Thus, there currently exist 3 different sources of data privacy law in India – a legally binding 9-bench Supreme Court judgement, the existing Rules, and the proposed Bill. In such a situation, it is pertinent to analyse each of them to understand the requirements of each, and to determine if there is any interplay and/or overlap between these various sources.

The RSP Rules

The RSP Rules have wide applicability, affecting any kind of entity dealing in electronic information (whether for commercial purposes or not). The RSP Rules have their genesis in S. 43A of the IT Act. This section places explicit importance on data security and protection, by imposing a fine of up to INR 5,00,00,000/- (Rupees Five Crores only) on any entity that handles or stores sensitive personal information, but fails to implement reasonable security practices to protect that information. The RSP Rules lend clarity to the section, by detailing what sensitive personal information consists, and elaborating on the security practices and procedures to be followed by the holders of the PII.

Under the RSP Rules, sensitive personal information is any information that is personally identifiable, and may consist of data such as the person’s password, financial information, sexual orientation and medical history, among others. With respect to the security practices and procedures to be followed, the RSP Rules law down multiple guidelines and policies that form the basis of most of the Privacy Policies and Term of Use that we see on websites and applications in India today. This is to ensure that the customers and information providers are fully aware of every activity that the holders of the information carry out. As per the RSP Rules, the information holders are required to publish the exact details regarding what specific PII is being collected, why it is being collected, how the PII is going to be used, how long it is going to be held for, and which third parties are going to be given access to the PII. The information holders are also required to give the customers the option to opt out of the information sharing at any point, pursuant to which they must destroy the PII.

The RSP Rules also mandate the presence of a “Grievance Officer”, to address the discrepancies and grievances of the customers with respect to any PII that they have provided. The details of this Grievance Officer are required to be uploaded and available on the website/application, and the Grievance Officer is required to resolve disputes within one month from the date of receipt, ensuring quick redressal. However, no mechanism for escalating the matter further or appealing the decision of the Grievance Officer has been provided. This is strange considering the nature and importance of the information being dealt with, and that the Grievance Officer is often an employee of the company (and not an independent third party).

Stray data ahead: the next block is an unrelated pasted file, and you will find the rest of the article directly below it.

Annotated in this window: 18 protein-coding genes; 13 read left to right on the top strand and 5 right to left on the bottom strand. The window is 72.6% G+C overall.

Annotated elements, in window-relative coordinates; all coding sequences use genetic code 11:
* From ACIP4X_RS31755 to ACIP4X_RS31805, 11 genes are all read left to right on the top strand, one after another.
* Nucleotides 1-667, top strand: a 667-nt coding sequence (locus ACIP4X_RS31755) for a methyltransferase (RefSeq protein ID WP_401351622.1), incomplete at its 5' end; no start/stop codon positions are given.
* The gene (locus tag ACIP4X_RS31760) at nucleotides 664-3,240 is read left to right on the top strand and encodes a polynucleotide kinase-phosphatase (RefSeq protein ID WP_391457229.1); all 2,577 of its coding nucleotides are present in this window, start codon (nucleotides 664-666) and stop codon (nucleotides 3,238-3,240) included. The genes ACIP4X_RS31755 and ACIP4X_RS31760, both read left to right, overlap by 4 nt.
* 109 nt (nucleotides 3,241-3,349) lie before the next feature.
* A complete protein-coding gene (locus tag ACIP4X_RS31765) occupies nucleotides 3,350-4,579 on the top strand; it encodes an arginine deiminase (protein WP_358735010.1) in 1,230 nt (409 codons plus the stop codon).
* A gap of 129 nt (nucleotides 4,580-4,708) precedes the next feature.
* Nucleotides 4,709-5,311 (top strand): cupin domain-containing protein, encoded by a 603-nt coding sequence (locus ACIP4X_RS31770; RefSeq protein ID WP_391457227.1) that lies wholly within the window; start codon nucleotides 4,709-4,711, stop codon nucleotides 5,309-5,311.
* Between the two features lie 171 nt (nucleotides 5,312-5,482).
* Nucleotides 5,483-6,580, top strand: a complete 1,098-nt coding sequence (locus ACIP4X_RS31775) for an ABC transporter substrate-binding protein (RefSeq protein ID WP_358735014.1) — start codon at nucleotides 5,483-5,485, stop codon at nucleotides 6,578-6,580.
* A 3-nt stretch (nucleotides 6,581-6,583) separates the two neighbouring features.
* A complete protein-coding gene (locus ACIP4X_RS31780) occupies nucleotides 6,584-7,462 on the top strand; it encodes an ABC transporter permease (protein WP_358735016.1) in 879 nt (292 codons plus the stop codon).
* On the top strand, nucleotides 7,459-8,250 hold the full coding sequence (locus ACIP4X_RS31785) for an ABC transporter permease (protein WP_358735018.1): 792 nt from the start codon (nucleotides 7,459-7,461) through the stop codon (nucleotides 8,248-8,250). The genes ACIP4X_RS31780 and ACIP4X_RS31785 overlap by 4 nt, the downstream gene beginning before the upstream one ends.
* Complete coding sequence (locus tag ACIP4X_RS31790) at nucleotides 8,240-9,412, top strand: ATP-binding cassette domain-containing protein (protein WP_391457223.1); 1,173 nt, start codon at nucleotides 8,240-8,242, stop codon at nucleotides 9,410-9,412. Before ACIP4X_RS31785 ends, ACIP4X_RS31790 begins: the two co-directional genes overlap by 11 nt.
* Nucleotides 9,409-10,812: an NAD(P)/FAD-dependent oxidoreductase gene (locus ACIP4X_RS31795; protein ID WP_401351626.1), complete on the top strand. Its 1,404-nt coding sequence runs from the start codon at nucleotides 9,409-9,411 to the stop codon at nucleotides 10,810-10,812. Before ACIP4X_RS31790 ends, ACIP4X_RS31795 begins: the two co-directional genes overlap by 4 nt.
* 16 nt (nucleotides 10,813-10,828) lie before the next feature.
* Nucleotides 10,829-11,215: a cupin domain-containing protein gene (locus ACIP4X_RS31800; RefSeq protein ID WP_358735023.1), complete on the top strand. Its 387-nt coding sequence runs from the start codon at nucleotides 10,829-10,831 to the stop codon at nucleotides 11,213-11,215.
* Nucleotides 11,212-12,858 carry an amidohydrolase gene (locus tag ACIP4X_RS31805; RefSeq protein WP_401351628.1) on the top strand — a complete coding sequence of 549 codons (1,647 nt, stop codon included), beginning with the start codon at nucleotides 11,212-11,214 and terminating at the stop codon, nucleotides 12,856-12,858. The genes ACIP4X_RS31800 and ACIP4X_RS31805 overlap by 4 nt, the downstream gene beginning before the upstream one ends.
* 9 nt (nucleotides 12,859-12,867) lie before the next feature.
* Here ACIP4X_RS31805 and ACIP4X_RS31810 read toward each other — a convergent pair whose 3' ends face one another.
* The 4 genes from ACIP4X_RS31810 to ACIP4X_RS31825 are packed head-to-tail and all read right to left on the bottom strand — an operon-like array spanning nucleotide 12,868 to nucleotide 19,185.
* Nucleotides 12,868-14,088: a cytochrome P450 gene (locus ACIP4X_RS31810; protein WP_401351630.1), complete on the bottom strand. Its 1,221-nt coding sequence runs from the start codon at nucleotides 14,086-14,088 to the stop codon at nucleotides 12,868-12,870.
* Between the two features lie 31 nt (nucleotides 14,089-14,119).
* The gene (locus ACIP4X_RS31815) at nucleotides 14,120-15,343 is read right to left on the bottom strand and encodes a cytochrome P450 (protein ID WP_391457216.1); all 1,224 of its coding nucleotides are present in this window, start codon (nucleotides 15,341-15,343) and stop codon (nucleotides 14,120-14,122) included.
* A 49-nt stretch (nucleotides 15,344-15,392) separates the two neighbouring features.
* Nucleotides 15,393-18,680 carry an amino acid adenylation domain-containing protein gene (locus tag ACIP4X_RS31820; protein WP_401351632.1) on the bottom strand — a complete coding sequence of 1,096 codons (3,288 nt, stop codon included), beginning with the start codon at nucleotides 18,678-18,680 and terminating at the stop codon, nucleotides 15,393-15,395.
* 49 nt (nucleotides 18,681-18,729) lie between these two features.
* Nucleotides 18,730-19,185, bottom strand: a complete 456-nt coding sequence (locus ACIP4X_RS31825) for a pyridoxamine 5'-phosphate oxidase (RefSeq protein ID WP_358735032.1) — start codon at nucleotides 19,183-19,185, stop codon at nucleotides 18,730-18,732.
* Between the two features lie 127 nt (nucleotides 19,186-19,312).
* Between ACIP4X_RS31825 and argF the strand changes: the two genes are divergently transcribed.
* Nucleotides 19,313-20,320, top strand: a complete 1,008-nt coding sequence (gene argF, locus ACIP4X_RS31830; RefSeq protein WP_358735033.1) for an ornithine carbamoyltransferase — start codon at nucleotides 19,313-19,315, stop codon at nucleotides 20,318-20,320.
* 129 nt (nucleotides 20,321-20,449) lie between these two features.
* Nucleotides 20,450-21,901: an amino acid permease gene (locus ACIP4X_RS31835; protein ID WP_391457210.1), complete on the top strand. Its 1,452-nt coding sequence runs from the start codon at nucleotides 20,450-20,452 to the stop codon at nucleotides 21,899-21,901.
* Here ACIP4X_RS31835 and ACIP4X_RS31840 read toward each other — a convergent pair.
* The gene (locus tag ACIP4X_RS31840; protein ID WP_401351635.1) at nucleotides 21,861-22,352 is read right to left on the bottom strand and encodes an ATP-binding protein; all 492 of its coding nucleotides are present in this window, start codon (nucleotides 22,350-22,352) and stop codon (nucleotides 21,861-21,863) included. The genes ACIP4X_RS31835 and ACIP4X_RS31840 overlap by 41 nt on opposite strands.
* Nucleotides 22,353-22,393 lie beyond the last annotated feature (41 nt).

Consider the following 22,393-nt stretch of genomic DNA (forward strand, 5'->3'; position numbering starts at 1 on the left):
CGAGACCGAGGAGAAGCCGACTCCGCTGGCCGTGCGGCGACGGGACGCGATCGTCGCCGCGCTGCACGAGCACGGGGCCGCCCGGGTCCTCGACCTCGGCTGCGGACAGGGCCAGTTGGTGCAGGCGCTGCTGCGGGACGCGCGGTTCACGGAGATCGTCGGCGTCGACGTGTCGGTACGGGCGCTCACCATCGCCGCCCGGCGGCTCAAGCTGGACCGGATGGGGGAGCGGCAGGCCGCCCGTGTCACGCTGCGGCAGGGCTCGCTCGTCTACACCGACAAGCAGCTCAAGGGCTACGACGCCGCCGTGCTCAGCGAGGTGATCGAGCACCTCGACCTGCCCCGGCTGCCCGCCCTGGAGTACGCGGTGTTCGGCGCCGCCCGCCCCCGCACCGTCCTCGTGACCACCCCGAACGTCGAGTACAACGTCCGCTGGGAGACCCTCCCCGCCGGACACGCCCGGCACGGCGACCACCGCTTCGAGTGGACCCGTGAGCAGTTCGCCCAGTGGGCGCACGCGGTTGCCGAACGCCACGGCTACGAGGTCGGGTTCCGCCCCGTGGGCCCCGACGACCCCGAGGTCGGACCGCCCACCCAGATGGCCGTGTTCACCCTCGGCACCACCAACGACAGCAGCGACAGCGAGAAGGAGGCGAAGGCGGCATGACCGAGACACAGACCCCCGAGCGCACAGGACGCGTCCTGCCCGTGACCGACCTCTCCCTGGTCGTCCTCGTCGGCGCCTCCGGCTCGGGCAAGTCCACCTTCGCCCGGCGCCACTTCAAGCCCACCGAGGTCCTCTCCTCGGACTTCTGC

Finally, the RSP Rules require the information holder to document and implement detailed security practices and procedures in line with the International Standard IS/ISO/IEC 27001. These practices are geared towards maintaining the security and integrity of the information/data storage system against third party hacks or threats, and for informing the customers about the information holder’s reaction in the event of a security breach.

The Judgement

The Judgement deals with digital information and data privacy under Part S. While discussing the proliferation of digital data and the internet, the judges recognise the need for protecting every citizen’s right to privacy in this sphere as well. Since fundamental rights are inalienable rights available to citizens against the State, the initial discussion revolves around protecting citizens against unjust and undue State surveillance on digital platforms, which allows the State to access PII and keep track of every citizen’s digital footprint. In this context, the judges note that while protecting the right to privacy as a fundamental right is of paramount importance, like every other fundamental right, it too is subject to reasonable restrictions imposed by the State. Each such reasonable restriction is required to fulfil three criteria:

i. A law must permit such restriction, and prescribe the procedure to be followed by the State for imposing the same;

ii.A just cause – this can range from national security (cyber-terrorism) to ensuring the fulfilment of social welfare schemes; and

iii. The measures prescribed for achieving the cause must be proportionate.

After the above, the Judgement moves to discussing the protection of citizen’s privacy on digital platforms, against other citizens/third-parties. It is well-documented that the threats from hacks and/or viruses can be severe, and third-parties can use hacks to break into computer systems and steal the PII of other individuals. To add to the problem, hackers can enter and exit systems undetected, leaving the owner of the PII without any knowledge of the fact that his/her information has been stolen. Thus, in order to ensure the general security of digital platforms, and to ensure that PII is treated in a responsible manner, the judgement lays down nine principles/standards to be followed by every data controller/holder of third-party’s PII:

  1. Clear and complete notice regarding information practices, to be given to the customer;
  2. Opt-in and opt-out options for every customer, exercisable at any time;
  3. The PII should be collected only to the extent required to fulfil the purposes specified in the notice;